If Donovan McNabb was the problem, there is only one way to find out

The "Washington Post Live" team breaks down Redskins Coach Mike Shanahan's decision to start Rex Grossman for the rest of the season over Donovan McNabb.
By Sally Jenkins
Washington Post Staff Writer
Saturday, December 18, 2010; 12:12 AM

At some point, the Washington Redskins have to find out how much of the problem is Donovan McNabb. If he isn't the right quarterback for them, they need to know it now so they can figure out what to do next. One way to make a diagnosis is to bench him. McNabb's admirers, both in and out of the locker room, cry that he has been disrespected and scapegoated, but the fact is, scapegoating is part of an NFL quarterback's job description. As Hyman Roth told Michael Corleone, "This is the business we've chosen."

Everybody likes McNabb personally, including Coach Mike Shanahan, who calls him "as classy of a guy that you'll ever meet in your whole life." But where is it written that his job is guaranteed because he's well liked and nice to kids?

The fact is, McNabb has been more classy than good this season. The team has lost five of its last six games, and the offense has been stuck in neutral, and McNabb's responsibility for that has to be assessed. Sometimes, the best way to evaluate is by subtraction. If even Rex Grossman can operate the offense more effectively, then that means the Redskins made a mistake with McNabb. They should shake hands and part with him in the offseason.

Yes, Shanahan could have handled McNabb more gracefully - it's hard to know why he managed the situation so awkwardly, refusing to clarify McNabb's status until late in the week. McNabb's agent Fletcher Smith called it "beyond disrespectful," and there are reports that McNabb's locker room allies are alienated. But that's a secondary issue. Football considerations had to come ahead of public relations, and there is simply no easy way to remove a beloved veteran like McNabb from the lineup.

Shanahan isn't stupid; he knew exactly how big a can of controversy he opened, and he obviously did it because he felt he had to, in order to get some clarity.

"What I'd like to be able to do, is at the end of the season, be able to evaluate where we're at at our quarterback position," Shanahan said. "I told Donovan that there's nothing he could do in the three games that would influence me of what he's done over the last 13 games. . . .

"Right now, I gotta do what I think's in the best interest of this organization. And that's to get a good feel of where we're at at the quarterback position."

The Redskins have to find some explanations for why the offense hasn't performed better. It's a hard thing to analyze. A combination of factors determines whether a play succeeds or fails, and quarterback play is just one of them, but still, it's the most critical.

How much is McNabb contributing - or not contributing? How often does he fail to get the Redskins out of a bad play and into a good one with his reads, his progressions and his decisions? How much of his struggle is due to other failures, such as poor protection, wrong-headed play calls, or an unproductive running game?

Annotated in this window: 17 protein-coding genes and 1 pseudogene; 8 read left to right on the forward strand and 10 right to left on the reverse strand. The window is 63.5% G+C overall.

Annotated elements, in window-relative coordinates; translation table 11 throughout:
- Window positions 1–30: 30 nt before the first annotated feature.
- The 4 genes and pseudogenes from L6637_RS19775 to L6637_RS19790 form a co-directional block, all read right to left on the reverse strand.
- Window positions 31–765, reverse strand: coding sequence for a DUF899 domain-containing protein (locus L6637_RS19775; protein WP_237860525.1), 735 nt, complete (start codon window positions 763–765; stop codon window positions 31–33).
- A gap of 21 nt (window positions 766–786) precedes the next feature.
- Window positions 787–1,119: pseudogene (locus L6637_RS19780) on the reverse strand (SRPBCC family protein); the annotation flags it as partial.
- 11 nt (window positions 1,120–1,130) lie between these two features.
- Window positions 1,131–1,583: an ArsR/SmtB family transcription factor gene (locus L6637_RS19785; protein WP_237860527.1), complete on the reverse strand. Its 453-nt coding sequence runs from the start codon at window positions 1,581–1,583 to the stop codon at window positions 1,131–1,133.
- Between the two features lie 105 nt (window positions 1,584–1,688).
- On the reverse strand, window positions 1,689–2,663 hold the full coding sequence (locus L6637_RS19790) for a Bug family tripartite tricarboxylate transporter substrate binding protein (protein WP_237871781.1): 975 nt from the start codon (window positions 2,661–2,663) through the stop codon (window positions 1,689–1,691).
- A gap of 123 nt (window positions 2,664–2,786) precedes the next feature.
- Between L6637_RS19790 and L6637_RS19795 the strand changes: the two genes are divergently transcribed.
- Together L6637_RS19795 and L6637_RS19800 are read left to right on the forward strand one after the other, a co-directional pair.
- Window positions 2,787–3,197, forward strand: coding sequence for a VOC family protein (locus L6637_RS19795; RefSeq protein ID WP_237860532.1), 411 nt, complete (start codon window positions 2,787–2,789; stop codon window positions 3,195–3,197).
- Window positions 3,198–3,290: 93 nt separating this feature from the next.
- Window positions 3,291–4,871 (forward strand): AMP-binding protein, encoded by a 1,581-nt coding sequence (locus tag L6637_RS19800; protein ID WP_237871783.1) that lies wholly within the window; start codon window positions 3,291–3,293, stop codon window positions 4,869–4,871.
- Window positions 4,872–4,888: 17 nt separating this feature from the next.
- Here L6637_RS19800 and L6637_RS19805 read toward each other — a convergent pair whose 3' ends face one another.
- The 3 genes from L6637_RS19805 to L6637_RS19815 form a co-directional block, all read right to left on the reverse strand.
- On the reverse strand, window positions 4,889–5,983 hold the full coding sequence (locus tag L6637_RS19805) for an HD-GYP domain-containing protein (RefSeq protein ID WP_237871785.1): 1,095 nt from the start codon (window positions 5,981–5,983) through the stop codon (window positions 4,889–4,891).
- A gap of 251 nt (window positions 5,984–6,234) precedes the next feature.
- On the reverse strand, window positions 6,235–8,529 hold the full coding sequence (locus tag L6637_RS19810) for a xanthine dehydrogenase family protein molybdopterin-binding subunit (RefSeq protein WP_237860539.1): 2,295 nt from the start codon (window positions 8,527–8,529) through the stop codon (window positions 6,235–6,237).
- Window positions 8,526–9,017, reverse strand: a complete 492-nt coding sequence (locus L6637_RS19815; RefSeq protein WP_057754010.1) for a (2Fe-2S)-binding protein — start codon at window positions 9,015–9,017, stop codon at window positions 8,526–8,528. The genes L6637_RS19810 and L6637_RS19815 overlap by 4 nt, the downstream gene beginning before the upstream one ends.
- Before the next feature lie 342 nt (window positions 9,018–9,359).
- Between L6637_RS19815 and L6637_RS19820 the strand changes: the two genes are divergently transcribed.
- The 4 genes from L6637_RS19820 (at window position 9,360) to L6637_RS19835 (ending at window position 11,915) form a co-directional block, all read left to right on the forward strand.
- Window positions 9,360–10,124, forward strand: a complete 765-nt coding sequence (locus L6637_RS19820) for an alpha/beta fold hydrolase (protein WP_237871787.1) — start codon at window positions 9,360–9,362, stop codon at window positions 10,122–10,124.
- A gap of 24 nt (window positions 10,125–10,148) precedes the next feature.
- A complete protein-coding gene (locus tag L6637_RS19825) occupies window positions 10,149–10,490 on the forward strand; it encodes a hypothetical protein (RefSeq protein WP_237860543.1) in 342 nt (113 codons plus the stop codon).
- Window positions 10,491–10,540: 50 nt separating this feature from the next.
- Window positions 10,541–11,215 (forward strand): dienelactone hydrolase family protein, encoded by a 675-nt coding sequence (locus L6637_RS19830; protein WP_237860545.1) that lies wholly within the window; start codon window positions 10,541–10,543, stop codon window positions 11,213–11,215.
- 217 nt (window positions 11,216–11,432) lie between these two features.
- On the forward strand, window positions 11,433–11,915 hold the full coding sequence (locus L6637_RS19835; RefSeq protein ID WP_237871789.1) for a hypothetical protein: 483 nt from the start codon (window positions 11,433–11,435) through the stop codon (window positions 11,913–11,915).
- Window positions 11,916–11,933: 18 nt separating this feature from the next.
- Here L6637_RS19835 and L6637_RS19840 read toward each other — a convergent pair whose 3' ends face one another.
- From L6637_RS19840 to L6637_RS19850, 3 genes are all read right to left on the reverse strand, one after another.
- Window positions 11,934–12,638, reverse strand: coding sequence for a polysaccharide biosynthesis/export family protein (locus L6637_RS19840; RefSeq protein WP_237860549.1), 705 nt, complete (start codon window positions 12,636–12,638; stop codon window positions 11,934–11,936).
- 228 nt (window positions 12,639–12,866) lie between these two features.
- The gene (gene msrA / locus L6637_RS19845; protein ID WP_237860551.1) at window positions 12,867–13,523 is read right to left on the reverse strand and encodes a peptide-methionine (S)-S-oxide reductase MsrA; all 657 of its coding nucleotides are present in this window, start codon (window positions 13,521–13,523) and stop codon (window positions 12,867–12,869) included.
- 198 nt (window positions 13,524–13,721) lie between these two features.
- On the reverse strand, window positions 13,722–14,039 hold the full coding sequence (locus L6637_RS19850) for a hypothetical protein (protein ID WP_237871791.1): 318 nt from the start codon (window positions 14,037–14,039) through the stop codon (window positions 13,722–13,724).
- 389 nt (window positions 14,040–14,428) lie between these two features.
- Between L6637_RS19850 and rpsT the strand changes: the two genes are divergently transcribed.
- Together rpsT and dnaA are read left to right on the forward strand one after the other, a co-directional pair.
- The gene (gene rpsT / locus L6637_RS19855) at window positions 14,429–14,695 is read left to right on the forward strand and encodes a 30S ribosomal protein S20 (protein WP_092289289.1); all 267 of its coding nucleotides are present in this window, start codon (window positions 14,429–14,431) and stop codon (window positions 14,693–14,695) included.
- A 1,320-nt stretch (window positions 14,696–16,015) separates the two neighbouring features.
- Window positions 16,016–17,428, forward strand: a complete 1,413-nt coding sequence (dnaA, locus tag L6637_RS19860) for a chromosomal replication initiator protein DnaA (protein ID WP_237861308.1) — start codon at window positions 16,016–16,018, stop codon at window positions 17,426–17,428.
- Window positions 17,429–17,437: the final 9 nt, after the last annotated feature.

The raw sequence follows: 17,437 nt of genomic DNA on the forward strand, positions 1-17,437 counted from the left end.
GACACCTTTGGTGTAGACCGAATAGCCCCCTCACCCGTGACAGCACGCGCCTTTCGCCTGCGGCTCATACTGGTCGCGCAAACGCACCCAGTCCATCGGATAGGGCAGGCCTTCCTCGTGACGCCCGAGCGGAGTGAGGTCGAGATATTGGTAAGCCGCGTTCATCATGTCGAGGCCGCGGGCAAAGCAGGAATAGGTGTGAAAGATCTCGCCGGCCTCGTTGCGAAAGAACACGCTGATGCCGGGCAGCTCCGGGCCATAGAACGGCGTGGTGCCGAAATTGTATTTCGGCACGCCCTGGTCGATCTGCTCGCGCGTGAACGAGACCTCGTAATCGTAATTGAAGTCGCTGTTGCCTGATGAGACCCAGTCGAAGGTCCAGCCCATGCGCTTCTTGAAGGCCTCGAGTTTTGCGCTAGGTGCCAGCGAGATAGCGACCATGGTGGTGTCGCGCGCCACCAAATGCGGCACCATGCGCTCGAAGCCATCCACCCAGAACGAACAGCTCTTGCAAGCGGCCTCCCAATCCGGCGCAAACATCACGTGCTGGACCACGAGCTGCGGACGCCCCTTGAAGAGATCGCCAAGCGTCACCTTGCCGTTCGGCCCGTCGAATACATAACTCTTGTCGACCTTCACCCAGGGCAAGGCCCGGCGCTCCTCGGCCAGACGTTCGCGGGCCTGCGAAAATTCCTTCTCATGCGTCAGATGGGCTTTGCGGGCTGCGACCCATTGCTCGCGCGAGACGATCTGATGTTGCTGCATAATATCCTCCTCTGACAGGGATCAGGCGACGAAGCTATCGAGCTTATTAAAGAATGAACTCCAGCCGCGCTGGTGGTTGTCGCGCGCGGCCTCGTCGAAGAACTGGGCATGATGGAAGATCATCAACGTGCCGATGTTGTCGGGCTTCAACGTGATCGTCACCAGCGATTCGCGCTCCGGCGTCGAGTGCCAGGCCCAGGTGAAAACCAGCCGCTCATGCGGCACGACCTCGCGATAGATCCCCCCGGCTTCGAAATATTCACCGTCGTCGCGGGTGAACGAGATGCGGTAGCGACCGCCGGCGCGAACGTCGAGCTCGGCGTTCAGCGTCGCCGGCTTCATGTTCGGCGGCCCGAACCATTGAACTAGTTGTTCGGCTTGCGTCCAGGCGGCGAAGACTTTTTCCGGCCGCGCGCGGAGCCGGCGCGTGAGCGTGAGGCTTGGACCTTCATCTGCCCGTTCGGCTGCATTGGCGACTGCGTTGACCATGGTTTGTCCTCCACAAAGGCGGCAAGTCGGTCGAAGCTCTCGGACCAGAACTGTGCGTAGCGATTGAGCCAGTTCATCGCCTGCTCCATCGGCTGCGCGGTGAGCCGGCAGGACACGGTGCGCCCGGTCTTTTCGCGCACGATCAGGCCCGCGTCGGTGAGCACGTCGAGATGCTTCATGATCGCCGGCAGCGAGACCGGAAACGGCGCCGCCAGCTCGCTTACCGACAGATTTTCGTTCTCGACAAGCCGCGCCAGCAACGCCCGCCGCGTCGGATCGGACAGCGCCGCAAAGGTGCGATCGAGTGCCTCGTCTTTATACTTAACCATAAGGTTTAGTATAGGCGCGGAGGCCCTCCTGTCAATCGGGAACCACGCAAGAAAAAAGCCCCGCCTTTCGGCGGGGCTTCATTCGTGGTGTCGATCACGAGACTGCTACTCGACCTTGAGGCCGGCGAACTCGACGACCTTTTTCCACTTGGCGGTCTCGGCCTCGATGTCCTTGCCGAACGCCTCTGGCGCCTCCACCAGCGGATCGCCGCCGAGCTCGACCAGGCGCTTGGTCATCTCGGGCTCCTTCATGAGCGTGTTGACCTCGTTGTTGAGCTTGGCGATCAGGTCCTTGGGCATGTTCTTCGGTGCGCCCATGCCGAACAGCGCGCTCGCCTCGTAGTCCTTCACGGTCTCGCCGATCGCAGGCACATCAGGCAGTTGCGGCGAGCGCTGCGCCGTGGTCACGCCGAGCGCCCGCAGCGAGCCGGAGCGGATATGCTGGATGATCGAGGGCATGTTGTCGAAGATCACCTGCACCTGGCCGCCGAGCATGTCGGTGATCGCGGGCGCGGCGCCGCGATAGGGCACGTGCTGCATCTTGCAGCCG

We've had 13 games to gather data on McNabb's performance; we have all of his statistics, and he has done nothing to solidify his hold on the position. He has been visibly slow to master the new offense, and made routine plays look hard with his plaguing habit of skipping the ball off the turf. He can be shockingly casual and unfocused. He has made baffling mistakes for a veteran, such as running out of bounds when he needed to keep the clock running, or fumbling the ball on a routine slide. There is something frustratingly sleepy about him, even when he plays well.

It's time to see how the offense operates without him. At a certain point, some things beyond statistics can be examined only in his absence. For instance, McNabb had one of his best statistical performances of the season last week against Tampa Bay, with two touchdown passes and no interceptions, and a strong 75-yard drive in the final 3 minutes 39 seconds of the game. The running game also worked better than it has all year, and the line gave everyone the protection they needed.

Yet the Redskins still lost, 17-16. How much of that was due to what McNabb didn't do? How many points did he leave on the field, when he took a delay-of-game penalty on the 2-yard line to end the first half, or failed to find Chris Cooley in his progressions, or presided over too many three-and-out possessions?

According to some, offensive coordinator Kyle Shanahan is not convinced McNabb is a good fit for his schemes. On the other hand, maybe Kyle Shanahan has failed to play to his quarterback's strengths, as McNabb hinted earlier this week.

"I've been in this league long enough where you can tell when you are not yourself, watching [film] later on, 'Okay, that's something I'm used to doing or I'm comfortable doing.' That's part of the communication that we've gotten better with. There were a lot of factors into that."

If so, then the head coach needs to sort that out - even if it means admitting that he made a terrible mistake. Even if it means accepting that trading two draft picks for McNabb was a bad deal. What the Redskins need now is more information. They need some answers - answers McNabb has failed to give them.

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